Lynda Birke, Tora Holmberg, and Kirilly Thompson
Stories of Animal Passports: Tracing Disease, Movements, and Identities
Abstract. -- Like us, some kinds of animals require passports to enable movements across national borders. Passports tell all kinds of multispecies stories, in which humans and nonhumans are entangled in myriad ways. But what is a passport — human or nonhuman? What kind of symbolic, legal, material, relational identity and not least control and disciplinary work do they “do”? The article departs from autoethnographical notes in a European context, and discusses these questions in dialogue with animal studies literature and actor network theory.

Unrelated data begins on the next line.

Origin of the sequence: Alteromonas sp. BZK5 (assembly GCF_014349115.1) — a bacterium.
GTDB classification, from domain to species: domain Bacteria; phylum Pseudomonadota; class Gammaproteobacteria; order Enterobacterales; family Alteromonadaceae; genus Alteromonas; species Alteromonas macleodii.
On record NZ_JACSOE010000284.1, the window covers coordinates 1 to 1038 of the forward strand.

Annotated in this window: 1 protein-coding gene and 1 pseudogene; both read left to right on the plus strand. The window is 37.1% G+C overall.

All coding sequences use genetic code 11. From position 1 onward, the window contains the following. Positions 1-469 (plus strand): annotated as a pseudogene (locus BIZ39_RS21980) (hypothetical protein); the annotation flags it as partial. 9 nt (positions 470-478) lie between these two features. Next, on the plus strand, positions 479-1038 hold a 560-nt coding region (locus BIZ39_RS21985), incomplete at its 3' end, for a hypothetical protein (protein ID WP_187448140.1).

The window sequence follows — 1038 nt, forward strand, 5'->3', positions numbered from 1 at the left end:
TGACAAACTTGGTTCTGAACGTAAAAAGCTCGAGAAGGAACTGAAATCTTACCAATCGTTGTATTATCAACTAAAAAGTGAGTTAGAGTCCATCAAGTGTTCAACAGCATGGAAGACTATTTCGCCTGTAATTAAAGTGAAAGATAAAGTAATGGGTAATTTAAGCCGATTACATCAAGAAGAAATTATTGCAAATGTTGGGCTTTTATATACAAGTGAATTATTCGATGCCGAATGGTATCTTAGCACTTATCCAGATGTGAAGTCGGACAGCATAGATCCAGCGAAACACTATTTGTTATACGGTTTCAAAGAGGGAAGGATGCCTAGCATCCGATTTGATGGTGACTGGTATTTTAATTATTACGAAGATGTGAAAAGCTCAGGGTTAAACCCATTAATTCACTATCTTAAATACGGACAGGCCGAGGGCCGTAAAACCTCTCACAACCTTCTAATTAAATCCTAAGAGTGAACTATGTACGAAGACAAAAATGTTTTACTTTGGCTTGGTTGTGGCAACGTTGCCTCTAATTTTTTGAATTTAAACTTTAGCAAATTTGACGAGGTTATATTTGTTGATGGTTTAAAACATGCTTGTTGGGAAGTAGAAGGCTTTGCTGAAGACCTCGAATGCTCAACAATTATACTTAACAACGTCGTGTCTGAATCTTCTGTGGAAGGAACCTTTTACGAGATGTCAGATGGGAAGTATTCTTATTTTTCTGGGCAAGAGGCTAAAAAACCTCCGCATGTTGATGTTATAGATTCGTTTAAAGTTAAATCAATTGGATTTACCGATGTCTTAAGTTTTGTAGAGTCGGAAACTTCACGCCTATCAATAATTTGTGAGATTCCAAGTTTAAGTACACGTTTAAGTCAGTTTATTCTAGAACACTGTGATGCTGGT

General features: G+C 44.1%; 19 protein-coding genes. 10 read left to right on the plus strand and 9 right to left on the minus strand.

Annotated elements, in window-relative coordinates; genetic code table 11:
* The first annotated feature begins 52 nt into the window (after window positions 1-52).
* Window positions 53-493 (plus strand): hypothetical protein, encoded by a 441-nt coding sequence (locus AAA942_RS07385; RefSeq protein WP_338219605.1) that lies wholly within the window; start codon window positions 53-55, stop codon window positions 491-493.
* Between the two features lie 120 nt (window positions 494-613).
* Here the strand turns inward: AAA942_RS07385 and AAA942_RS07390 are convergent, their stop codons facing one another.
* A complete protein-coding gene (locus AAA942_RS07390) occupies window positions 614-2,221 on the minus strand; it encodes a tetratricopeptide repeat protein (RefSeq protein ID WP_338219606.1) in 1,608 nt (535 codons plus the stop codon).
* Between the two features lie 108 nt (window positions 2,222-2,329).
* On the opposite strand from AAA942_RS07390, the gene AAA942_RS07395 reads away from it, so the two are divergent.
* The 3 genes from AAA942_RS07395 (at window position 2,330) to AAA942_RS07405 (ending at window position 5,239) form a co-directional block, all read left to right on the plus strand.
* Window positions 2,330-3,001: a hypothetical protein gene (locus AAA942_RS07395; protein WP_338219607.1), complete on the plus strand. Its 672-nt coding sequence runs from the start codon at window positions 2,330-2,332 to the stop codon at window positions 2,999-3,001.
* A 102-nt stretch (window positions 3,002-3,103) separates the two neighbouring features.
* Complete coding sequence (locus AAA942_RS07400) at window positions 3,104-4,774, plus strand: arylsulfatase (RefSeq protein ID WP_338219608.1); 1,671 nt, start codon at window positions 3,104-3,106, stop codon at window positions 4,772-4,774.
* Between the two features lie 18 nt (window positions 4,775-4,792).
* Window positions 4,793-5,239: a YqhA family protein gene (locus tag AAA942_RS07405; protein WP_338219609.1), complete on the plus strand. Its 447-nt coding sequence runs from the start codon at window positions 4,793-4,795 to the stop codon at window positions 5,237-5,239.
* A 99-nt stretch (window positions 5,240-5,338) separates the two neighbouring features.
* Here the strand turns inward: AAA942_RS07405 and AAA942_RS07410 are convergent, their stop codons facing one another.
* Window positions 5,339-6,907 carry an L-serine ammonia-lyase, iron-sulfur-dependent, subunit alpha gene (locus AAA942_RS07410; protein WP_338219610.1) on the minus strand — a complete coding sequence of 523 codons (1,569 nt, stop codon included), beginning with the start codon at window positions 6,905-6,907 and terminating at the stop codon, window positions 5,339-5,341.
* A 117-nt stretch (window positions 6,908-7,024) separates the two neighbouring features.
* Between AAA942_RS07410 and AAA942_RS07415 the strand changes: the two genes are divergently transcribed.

So, what kinds of stories do passports tell? In the article, the authors consider first what role passports serve, and then analyze their function, in various forms of surveillance — around disease and global bio-security, around mobility/travel, and around identities. Finally, some issues raised about technologies of identification, and what these say about identity and belonging, particularly with respect to human-animal relationships, are discussed. For all that these passports signify human-animal separation, they also signify the shared, mobile enmeshment of humans and animals in citizenship as well as social life.